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New Report: Crisis Standards of Care: Lessons from New York City Hospitals’ Covid-19 Experience

Tuesday, November 24, 2020 - The Johns Hopkins Center for Health Security released a new report about the lessons from New York City hospitals’ unprecedented surge of COVID-19 patients in April through June 2020. Many hospitals were overwhelmed and found it challenging to maintain conventional standards of care, forcing hospital administrators and healthcare workers to adjust the way in which care was provided to focus on doing the most good for the greatest number of patients.

Based on the convening of a working group consisting of 15 NYC hospital intensive care unit (ICU) directors in October, the new report, Crisis Standards of Care: Lessons from New York City Hospitals’ Covid-19 Experience, identifies what went well and what needs to be addressed to prepare better for future health crises. These initial lessons are important for hospital systems around the country right now as COVID-19 hospitalizations are rapidly increasing in most states.  

According to the report, the COVID-19 pandemic in New York City was the first time in the United States that a transition to so-called “crisis standards of care” (CSC) was implemented by hospitals on a large and prolonged scale, 11 years after the National Academy of Medicine had released the first in a series of reports on the subject of CSC in the wake of the 9/11 terrorist attacks, Hurricane Katrina, as well as the SARS and the H5N1 influenza outbreaks.

This new report found the following:

  • Pre-pandemic CSC planning did not always align with the realities and clinical needs of the pandemic as it unfolded.
  • The COVID-19 surge response was effective but often chaotic.
  • Inter-hospital collaboration was an effective adaptive response.
  • Situational awareness, especially related to information about patient load and resource availability, was a challenge for many clinicians.
  • There were multiple CSC challenges, especially around decision-making for triage or allocation of life-sustaining care.
  • Health care workers were profoundly psychologically affected by dealing with CSC issues amid the extraordinary surge.

Looking ahead, the following themes and suggestions are outlined in this report:

  • Crisis standards of care planning needs to be more operational, and clinicians need to be more involved.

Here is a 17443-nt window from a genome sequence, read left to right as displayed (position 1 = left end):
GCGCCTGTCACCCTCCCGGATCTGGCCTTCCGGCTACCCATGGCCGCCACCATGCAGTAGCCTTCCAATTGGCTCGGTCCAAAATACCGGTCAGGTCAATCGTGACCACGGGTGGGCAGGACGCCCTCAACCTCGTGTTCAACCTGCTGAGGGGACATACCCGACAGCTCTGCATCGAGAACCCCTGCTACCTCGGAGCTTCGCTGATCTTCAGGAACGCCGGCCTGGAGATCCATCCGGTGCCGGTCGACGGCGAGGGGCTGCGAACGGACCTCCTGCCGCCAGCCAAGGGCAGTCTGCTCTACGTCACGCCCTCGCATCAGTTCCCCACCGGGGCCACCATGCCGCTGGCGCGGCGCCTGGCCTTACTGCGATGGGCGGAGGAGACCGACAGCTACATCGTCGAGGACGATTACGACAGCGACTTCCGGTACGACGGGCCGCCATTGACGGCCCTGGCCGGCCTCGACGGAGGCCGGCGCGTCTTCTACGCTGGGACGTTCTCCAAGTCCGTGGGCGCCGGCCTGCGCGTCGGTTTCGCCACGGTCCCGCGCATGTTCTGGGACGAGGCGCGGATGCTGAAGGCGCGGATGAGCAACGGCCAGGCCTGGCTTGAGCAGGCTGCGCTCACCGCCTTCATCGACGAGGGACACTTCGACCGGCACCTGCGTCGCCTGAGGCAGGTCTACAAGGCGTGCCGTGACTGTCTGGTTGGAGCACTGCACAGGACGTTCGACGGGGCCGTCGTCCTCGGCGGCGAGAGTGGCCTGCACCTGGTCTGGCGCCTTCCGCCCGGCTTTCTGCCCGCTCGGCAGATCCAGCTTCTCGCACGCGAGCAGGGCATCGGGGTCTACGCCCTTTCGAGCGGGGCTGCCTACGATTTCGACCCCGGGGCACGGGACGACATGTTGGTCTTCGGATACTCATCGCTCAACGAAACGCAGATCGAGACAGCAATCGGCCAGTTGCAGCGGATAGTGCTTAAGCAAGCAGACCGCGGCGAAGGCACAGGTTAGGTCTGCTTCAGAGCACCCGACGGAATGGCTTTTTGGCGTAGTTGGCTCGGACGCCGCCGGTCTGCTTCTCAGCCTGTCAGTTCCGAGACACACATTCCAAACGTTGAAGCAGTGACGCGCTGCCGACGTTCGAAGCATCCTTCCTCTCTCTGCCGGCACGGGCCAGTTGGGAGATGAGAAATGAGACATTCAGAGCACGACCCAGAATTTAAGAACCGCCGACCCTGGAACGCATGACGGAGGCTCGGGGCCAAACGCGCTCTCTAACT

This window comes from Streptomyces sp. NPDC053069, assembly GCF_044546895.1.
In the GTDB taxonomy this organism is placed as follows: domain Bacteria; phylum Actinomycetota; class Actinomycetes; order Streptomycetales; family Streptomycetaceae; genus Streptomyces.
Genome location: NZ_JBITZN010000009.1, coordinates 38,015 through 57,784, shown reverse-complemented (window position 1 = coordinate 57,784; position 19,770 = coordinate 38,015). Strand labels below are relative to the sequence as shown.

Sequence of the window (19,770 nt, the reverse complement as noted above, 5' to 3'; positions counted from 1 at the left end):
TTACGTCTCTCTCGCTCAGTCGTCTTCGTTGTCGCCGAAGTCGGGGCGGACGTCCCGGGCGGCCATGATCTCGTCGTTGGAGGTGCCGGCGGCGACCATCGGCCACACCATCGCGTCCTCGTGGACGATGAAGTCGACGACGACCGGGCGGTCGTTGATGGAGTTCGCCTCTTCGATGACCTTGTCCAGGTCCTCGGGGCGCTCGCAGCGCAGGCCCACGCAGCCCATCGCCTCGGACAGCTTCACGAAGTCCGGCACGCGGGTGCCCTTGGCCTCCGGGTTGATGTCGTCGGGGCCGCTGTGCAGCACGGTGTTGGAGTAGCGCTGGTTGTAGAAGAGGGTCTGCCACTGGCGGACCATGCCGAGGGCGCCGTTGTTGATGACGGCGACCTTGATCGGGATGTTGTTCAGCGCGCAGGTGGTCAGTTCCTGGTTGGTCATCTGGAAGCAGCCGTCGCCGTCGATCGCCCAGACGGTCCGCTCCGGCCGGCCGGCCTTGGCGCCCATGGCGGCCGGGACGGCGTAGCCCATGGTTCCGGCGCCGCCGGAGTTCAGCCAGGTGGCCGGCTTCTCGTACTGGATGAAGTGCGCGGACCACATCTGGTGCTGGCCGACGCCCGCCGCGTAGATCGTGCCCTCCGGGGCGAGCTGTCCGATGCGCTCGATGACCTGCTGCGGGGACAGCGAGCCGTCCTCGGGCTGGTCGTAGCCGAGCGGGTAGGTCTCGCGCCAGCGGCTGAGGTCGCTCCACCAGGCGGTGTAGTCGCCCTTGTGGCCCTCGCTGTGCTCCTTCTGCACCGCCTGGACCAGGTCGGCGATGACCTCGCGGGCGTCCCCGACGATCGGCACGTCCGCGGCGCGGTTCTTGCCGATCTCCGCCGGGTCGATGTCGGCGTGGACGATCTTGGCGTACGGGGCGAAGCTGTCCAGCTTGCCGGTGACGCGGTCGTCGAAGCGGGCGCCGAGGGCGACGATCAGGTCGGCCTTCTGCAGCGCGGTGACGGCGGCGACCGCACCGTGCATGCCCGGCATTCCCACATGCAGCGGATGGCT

• Clinicians must be taught that CSC fundamentally involves making the best decision one can when in an unfamiliar situation that involves risk to the patient or provider and is not limited simply to ventilator triage or other formal triage processes.
  • In a crisis, there needs to be a clear formal declaration that a CSC context exists at the hospital, hospital system, healthcare coalition, and jurisdictional levels. This should include specific clinical guidance about the scope of the declaration—which resources or processes it applies to and which it does not. CSC plans must factor in that a formal declaration from the state may not be made in time and plan for how to proceed to prepare without it.
  • Physician leaders need better situational awareness of patient load, resources, and changing guidance and policies, and they need to find effective ways to keep their staffs informed. This includes both clinical and operational information sharing among hospitals, across hospital systems, and across the city or state.
  • Triage decisions must be made quickly and cannot wait for a cumbersome committee structure. Rapid decision-making processes must be developed that involve the treating physician but also other physicians.
  • Staffing was a great challenge even before COVID-19, and the pandemic has made it an even greater challenge. It likely will continue to be the greatest challenge in the foreseeable future. Planning for critical staff shortages: ICU doctors, critical care nurses, and respiratory therapists are a high priority.
  • These situations impose a heavy emotional toll on healthcare workers. The incredible stress of the magnitude and pace of the patient surge intertwines with the moral burden of making life and death decisions. Ways must be found to alleviate some of this burden and to provide emotional support to the healthcare workers.

Read the new report.



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